Galaxy maker has refused to reveal its source code, as its battle with Apple continues
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The Galaxy maker was given a deadline of December 31 by the court to produce the source code for the three patents Apple allege it violated, but failed to meet the deadline.
The refusal was criticised by US Judge Paul S. Grewal, who noted Samsung “plainly violated” the court order in the case, which has seen Apple accuse Samsung of violating its technology patents and argue Galaxy Tab 10.1 and smartphones models are clones of its iPad 2 and iPhone 4.
Judge Grewal had focused on Samsung’s design-around source code argument with the “specific intent” of avoiding Apple’s patent claims, and said they “matter. A lot”
But as a result of its defiance of the order, the annoyed Judge at US District Court Northern District of California ordered “preclusive sanctions” against Samsung, and granted Apple “motion for sanctions.”
This now means Samsung will now be prevented from arguing it has attempted to ‘design around’ the patents in question – 381 (overscroll bounce), 891 (timed window), 163 (tap to zoom and navigate), and “shall not argue the design around are in any way distinct from those version of the code produced in accordance with the courts order” according to the ruling handed down Friday.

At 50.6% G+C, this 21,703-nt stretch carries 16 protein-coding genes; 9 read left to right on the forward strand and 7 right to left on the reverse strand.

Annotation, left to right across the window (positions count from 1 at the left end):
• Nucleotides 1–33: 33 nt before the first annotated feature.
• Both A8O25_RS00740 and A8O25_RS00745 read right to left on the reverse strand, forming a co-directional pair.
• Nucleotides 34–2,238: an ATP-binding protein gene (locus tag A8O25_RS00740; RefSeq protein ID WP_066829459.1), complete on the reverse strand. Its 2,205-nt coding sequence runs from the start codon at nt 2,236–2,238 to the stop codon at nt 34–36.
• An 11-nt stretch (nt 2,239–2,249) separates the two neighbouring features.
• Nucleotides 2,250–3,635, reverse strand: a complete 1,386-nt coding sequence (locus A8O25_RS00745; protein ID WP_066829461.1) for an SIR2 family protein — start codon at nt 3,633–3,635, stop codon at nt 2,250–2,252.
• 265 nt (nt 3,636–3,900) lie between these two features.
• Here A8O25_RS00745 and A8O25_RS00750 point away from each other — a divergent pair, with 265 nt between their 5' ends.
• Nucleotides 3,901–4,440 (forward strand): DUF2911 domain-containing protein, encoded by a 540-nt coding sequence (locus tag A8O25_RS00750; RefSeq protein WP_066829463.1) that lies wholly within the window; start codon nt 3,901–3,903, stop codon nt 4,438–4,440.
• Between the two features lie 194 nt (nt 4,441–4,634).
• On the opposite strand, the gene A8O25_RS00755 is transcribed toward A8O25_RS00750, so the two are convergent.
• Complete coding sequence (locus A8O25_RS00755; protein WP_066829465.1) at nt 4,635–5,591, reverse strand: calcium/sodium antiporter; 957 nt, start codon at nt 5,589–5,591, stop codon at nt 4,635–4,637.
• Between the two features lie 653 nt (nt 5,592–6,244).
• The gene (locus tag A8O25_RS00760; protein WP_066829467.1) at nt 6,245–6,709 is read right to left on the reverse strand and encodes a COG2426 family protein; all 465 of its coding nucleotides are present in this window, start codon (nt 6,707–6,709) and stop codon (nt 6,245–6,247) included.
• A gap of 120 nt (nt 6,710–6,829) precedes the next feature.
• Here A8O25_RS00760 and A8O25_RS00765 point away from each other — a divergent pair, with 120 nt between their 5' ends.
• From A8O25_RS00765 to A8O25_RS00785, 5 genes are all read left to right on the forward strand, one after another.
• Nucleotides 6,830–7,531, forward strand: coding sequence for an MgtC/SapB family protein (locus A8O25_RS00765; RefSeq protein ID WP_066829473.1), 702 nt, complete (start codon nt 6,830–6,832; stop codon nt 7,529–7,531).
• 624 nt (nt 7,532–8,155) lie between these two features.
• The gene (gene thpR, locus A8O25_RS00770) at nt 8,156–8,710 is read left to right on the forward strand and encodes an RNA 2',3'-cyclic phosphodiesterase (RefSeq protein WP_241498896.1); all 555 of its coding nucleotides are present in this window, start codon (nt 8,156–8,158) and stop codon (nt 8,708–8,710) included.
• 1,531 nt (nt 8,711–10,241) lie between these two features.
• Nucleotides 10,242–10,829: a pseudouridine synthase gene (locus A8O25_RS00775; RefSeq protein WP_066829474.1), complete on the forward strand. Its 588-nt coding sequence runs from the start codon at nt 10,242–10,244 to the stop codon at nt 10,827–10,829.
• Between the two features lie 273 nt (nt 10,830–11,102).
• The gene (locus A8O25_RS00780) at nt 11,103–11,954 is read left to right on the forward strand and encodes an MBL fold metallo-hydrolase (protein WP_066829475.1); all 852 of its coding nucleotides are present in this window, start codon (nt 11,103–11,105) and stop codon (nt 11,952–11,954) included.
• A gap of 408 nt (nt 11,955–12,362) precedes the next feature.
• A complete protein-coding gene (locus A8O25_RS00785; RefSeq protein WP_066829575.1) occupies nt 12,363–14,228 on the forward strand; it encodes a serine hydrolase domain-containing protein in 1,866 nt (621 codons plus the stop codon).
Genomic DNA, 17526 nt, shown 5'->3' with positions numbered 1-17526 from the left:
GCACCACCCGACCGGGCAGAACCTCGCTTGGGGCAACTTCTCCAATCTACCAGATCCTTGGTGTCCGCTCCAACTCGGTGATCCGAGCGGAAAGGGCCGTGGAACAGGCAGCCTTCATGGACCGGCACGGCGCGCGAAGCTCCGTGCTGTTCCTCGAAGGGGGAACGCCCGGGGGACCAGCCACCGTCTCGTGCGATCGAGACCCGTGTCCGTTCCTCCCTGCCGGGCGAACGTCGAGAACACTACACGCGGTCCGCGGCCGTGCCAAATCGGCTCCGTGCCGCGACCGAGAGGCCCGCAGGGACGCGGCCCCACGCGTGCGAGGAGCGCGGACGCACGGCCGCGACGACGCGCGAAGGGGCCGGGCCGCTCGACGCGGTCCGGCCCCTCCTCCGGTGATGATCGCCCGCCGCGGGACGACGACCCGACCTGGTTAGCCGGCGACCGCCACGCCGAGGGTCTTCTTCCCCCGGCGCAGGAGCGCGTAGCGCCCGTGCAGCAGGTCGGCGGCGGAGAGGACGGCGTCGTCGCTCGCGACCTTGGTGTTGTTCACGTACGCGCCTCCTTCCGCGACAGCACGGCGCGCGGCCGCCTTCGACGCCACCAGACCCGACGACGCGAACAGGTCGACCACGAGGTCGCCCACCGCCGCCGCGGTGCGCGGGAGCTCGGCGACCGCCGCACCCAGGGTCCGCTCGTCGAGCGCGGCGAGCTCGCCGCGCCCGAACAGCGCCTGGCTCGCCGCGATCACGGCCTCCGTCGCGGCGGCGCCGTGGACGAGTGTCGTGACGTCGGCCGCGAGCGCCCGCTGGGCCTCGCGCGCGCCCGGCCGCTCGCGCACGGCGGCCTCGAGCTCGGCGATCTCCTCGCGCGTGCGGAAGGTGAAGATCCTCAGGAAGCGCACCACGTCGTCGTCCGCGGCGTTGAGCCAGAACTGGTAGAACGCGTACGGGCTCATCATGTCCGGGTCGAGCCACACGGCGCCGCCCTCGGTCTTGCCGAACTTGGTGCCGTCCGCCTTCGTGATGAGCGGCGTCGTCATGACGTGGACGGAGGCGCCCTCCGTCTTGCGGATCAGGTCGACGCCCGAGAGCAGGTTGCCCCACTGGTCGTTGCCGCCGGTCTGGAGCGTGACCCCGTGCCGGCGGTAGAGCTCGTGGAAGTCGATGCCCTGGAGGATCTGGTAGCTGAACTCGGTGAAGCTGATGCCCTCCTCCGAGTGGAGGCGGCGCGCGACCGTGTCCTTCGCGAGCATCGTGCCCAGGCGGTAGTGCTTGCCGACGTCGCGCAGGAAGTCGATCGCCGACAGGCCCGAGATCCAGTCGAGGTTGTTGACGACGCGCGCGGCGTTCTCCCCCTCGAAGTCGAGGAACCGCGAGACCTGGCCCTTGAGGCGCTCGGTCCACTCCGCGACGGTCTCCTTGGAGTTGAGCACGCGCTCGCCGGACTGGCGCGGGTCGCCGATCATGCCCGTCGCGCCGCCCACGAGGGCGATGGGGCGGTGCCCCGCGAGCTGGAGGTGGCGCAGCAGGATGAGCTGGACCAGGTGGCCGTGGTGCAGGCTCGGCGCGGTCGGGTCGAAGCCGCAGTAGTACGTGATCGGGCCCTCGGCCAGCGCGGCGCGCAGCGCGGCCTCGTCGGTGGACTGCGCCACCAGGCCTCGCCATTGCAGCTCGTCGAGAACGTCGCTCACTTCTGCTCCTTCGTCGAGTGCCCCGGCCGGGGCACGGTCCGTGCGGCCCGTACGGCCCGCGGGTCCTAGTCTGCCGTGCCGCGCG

This has negative consequences for the Koreans as it may now have to “assume liability for continued use of old, possibly infringing code because the new, possibly non-infringing code wasn’t shown in time,” says Foss Patents Florian Mueller.
The production of source codes also emerged during the tech giants Australian court battle last year, although it was Samsung calling for Apple to produce its source code for iPhone 4S.
And Judge Grewal also appeared to chide both sides as its expansive and time consuming patent battle continues in courts throughout the world, showing source codes in patent litigation is: over “disruptive, expensive, and fraught with monumental opportunities to screw up.”
This is because Samsung is less interested in ending the litigation with Apple, although Mueller believes the move makes the Koreans look “increasingly desperate.”
Samsung has also countersued Apple, accusing it of patent violations in court all over the world.